DARE TO ASK: Born lucky? Some seem to think so
By PHILLIP MILANO, The Times-Union
I sold my business and am well-off. People think of me as "lucky" to be born
white and smart, that my parents encouraged me, etc. But I worked hard to get
where I am. Do people not as well-off think I am "just lucky," like someone who
inherited wealth is?
J.D., 47, male, Summit, N.J.
As my mother would say: "People make their own luck."
Lee, 32, female, Los Angeles
Too many folks with wealth tell the half-truth that "hard work" got them
where they are. Surely you know that the people who scrub your toilets work far
harder than you ever did. Count your blessings . . .
JB, 32, female, Seattle
I spent most of my life on heroin and cocaine. . . . It was fun, really, fun
- and now I'm going to one of the top 10 schools (because of who my dad is) in
the country. I remember talking to my lawyer for my latest larceny charge, and
she told me I had three things going for me: I was white, upper-middle class and
young. Am I lucky? Yes. Proud? No. Would I trade my place with anyone? No.
Tommy, 22, Raleigh, N.C.
You have done what you needed to get where you are. I grew up as poor white
trash. I decided I wanted out of that situation. Those who consider me lucky are
Danny, 40, Atlanta
Danny: I don't loathe people who have done well, especially those reaping the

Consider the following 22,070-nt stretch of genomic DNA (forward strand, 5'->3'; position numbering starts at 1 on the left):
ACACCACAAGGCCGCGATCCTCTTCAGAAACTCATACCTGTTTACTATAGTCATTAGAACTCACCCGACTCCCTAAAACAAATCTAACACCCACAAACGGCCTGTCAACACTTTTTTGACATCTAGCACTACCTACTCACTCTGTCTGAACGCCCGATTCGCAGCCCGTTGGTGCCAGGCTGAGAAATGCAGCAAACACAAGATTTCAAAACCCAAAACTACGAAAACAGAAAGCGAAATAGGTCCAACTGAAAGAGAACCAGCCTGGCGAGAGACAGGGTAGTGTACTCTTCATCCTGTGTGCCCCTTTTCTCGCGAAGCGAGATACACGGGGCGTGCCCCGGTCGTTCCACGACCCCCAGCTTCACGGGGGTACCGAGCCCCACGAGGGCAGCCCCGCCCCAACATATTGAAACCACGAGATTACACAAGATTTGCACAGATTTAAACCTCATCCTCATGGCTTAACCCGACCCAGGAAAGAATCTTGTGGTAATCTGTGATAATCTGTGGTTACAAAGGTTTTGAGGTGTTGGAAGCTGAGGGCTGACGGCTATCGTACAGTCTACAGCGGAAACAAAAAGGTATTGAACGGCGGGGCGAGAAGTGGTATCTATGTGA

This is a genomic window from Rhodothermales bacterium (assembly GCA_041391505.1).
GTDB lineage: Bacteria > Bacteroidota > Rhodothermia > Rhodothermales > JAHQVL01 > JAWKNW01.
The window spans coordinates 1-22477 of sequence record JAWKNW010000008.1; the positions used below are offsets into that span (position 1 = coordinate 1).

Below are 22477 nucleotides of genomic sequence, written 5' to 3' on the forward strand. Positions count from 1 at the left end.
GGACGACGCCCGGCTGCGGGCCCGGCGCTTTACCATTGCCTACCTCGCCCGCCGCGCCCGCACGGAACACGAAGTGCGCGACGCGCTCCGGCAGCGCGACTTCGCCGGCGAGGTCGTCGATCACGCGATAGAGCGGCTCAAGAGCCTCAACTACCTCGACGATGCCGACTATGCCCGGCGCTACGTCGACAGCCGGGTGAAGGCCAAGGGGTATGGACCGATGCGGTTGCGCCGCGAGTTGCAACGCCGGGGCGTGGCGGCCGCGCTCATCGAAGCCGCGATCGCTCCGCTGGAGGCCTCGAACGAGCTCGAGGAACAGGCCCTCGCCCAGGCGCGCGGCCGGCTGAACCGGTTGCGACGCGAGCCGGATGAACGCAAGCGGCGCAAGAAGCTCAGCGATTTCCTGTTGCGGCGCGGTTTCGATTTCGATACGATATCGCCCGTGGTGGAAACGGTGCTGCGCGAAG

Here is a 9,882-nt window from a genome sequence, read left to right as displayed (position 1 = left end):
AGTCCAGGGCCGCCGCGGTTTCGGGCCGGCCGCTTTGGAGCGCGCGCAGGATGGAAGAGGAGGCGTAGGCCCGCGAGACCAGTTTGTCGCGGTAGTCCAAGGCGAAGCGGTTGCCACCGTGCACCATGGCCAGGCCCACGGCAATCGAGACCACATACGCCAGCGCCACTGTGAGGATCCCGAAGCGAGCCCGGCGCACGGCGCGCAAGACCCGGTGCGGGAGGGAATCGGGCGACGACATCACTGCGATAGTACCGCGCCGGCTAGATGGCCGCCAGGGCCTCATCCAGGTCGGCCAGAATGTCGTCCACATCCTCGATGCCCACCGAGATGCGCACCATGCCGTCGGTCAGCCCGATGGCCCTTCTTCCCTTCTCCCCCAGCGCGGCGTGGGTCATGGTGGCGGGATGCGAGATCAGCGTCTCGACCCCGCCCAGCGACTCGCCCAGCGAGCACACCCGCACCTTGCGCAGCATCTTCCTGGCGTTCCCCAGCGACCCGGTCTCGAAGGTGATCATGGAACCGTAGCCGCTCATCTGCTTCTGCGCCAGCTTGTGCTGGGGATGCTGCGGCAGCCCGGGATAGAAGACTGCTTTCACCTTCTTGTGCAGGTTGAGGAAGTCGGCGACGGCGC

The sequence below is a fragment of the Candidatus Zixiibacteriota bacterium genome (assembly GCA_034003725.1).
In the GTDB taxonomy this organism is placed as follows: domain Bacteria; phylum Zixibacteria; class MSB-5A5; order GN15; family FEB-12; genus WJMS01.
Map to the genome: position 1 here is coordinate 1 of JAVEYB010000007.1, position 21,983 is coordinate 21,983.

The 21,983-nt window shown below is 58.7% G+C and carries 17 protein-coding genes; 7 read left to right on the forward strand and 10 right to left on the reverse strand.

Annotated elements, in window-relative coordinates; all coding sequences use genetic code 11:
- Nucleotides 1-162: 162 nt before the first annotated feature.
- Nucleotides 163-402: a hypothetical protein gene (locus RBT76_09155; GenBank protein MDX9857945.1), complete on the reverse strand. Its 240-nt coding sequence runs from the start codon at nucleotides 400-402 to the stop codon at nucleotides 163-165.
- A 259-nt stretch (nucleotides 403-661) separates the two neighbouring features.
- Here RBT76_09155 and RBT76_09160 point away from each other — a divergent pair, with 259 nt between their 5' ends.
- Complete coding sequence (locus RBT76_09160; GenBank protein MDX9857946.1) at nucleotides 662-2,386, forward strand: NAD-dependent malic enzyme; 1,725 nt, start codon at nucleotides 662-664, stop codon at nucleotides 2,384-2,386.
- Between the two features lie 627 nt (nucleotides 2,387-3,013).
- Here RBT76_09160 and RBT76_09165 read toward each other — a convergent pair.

rewards of working hard. But I am deeply concerned about the powerful influence
of the super-wealthy and giant corporations.
Sarah M., 26, Portland, Ore.
Psychologist Richard Wiseman of the University of Hertfordshire in England
has spent a decade offering well-researched reasons why some people are lucky
and others not.
He even gave an excellent justification for why we had no chance getting an
interview with him: He's too slammed working on his next book.
The man'll be lucky if we ever give him 45 words again.
To quote from his 2003 article in The Skeptical Inquirer: "Lucky people
generate their own good fortune via four basic principles. They are skilled at
creating and noticing chance opportunities, make lucky decisions by listening to
their intuition, create self-fulfilling prophesies via positive expectations,
and adopt a resilient attitude that transforms bad luck into good."
We did get lucky with Shira Boss, though.
"Most people believe in the American dream: that no matter who you are, you
can be successful," said Boss, author of Green With Envy: A Whole New Way to
Look at Financial (Un)Happiness. "We see self-made people differently than those
with inherited wealth, which we see as not fair."
The self-made don't get off too easily, though, she said.
"If you inherited wealth, that's at least an explanation. But the more you
are like someone who 'made it,' the more it might bother you. Do we really want
to say he was smarter? We'd rather say he was lucky."
Phillip Milano, author of I Can't Believe You Asked That! (Perigee),
moderates cross-cultural dialogue at Y? The National Forum on People's
Differences. Visit www.yforum.com to submit questions and answers. Send general
column comments to phillip. firstname.lastname@example.org. You can also hear his
podcasts or watch his